Former vice president turned climate change campaigner Al Gore left the political stage more than a decade ago but he remains a vocal critic of how things are done in Washington. And he doesn’t like what he sees, with big money increasingly controlling big decisions.
In a one-on-one interview with the Miami Herald, the one-time Democratic presidential contender whose fate was sealed by hanging chads at a Palm Beach County courthouse aimed his harshest criticism at politicians — most of whom happen to be members of the opposing party — who ignore public will to carry out the wishes of powerful backers.
For instance, when asked about the fate of a constitutional amendment intended to buy and preserve land that Florida voters overwhelmingly supported last year, Gore chuckled.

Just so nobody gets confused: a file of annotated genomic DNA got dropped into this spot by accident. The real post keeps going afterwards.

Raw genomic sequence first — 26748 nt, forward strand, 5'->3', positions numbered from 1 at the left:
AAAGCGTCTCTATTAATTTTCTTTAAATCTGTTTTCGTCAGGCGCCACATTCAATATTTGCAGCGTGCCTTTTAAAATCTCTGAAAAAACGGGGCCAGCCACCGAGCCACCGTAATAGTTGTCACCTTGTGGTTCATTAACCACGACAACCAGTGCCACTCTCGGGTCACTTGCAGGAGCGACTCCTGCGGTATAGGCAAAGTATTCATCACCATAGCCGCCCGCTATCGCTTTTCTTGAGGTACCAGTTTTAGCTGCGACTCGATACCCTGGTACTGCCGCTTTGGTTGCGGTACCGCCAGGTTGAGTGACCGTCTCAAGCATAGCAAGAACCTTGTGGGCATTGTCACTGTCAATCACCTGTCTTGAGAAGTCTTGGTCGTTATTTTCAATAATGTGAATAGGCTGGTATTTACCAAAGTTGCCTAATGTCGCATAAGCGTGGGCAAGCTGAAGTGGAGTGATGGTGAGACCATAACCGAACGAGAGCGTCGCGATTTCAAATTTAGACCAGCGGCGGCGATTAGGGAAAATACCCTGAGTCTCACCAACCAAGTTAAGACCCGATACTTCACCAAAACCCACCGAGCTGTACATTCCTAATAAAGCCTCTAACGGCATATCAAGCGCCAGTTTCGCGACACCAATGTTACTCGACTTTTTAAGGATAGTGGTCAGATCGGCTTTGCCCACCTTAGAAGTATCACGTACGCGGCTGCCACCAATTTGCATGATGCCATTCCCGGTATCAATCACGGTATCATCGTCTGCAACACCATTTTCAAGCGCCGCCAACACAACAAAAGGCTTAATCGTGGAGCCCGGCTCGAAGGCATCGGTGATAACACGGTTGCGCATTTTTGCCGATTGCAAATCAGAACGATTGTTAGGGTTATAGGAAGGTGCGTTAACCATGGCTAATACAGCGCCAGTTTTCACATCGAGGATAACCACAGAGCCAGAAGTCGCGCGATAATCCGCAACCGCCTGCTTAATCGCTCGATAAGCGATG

“And the Legislature killed it,” he said.
Not exactly, but Florida lawmakers have strangled the intent of the amendment, raiding its funds to pay for a host of other things besides land purchases. Meanwhile, the threat of climate change hasn’t even been raised as a topic during two Republican presidential debates and most of the candidates are pushing for less regulation of industry, calling environmental constraints a brake on economic development. And the governor of Florida, a state that scientists agree is the most vulnerable to rising seas, expresses little interest in even discussing the threat.
Gore, during a break in a three-day climate science training session in Miami, didn’t go so far as to name names, but he described a political crisis in Florida and around the country.
“Our democracy has been hacked,” he said. “Large contributors call the shots and the politicians who are beholden to them respond to their instructions to jump by asking how high.”
Photo credit: C.M. Guerrero, el Nuevo Herald